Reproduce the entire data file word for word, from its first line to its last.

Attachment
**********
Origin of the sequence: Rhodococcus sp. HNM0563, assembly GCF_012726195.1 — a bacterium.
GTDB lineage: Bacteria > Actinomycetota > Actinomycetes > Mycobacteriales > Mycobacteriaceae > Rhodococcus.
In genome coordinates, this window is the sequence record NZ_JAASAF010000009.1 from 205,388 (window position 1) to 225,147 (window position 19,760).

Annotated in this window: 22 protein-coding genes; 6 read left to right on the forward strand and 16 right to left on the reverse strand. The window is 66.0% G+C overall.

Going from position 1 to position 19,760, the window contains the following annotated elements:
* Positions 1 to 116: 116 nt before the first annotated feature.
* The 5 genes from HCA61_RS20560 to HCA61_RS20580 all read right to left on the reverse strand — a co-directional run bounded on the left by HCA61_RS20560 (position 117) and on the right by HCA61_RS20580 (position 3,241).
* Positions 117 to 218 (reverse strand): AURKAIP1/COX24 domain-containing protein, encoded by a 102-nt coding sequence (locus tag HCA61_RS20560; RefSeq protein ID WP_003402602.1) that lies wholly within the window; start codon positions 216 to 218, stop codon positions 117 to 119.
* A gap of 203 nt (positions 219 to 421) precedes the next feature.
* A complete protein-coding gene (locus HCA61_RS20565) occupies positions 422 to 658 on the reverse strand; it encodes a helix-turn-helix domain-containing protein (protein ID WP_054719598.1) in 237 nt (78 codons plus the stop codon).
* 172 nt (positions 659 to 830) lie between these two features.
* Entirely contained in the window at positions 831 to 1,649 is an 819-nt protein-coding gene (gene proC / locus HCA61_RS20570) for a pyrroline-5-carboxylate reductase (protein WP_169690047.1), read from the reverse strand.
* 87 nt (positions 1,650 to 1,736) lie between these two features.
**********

Origin of the sequence: Rhodococcus sp. HNM0563, assembly GCF_012726195.1 — a bacterium.
GTDB lineage: Bacteria > Actinomycetota > Actinomycetes > Mycobacteriales > Mycobacteriaceae > Rhodococcus.
In genome coordinates, this window is the sequence record NZ_JAASAF010000009.1 from 205,388 (window position 1) to 225,147 (window position 19,760).

Annotated in this window: 22 protein-coding genes; 6 read left to right on the forward strand and 16 right to left on the reverse strand. The window is 66.0% G+C overall.

Going from position 1 to position 19,760, the window contains the following annotated elements:
* Positions 1 to 116: 116 nt before the first annotated feature.
* The 5 genes from HCA61_RS20560 to HCA61_RS20580 all read right to left on the reverse strand — a co-directional run bounded on the left by HCA61_RS20560 (position 117) and on the right by HCA61_RS20580 (position 3,241).
* Positions 117 to 218 (reverse strand): AURKAIP1/COX24 domain-containing protein, encoded by a 102-nt coding sequence (locus tag HCA61_RS20560; RefSeq protein ID WP_003402602.1) that lies wholly within the window; start codon positions 216 to 218, stop codon positions 117 to 119.
* A gap of 203 nt (positions 219 to 421) precedes the next feature.
* A complete protein-coding gene (locus HCA61_RS20565) occupies positions 422 to 658 on the reverse strand; it encodes a helix-turn-helix domain-containing protein (protein ID WP_054719598.1) in 237 nt (78 codons plus the stop codon).
* 172 nt (positions 659 to 830) lie between these two features.
* Entirely contained in the window at positions 831 to 1,649 is an 819-nt protein-coding gene (gene proC / locus HCA61_RS20570) for a pyrroline-5-carboxylate reductase (protein WP_169690047.1), read from the reverse strand.
* 87 nt (positions 1,650 to 1,736) lie between these two features.